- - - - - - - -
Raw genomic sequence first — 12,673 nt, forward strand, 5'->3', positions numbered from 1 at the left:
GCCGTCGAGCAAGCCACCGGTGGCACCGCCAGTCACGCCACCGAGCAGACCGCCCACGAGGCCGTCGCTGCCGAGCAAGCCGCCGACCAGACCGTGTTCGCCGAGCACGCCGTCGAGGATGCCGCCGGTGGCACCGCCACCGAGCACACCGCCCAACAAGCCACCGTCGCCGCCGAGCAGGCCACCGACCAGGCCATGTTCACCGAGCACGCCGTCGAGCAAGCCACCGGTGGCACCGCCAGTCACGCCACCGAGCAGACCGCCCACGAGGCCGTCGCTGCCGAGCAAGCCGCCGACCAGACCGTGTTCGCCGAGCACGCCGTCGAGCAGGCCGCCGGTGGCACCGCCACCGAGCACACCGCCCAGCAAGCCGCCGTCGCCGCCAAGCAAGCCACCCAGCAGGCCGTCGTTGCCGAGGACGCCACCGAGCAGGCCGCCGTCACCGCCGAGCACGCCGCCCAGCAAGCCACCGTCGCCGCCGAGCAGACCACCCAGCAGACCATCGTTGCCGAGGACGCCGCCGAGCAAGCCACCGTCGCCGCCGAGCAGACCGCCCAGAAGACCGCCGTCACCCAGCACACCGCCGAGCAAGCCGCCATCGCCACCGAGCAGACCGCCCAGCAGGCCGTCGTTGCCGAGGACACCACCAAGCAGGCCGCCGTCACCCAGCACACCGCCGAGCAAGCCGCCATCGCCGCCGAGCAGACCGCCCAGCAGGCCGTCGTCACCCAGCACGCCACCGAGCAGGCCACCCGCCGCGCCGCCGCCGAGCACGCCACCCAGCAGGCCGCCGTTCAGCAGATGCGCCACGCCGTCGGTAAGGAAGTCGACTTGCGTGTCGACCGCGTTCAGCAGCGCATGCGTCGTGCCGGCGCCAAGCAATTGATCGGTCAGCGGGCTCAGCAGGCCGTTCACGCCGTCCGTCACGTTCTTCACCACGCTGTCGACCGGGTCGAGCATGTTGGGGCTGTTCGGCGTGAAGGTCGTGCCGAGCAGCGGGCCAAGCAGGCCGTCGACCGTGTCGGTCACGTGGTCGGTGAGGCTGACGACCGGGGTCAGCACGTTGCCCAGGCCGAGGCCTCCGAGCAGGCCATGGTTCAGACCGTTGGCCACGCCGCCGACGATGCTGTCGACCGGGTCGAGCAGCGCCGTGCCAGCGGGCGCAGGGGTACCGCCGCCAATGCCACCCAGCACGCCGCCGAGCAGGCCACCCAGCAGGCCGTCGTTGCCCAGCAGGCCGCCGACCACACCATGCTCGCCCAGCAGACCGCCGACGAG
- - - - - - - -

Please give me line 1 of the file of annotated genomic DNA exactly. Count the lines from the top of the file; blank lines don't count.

Raw genomic sequence first — 12,673 nt, forward strand, 5'->3', positions numbered from 1 at the left: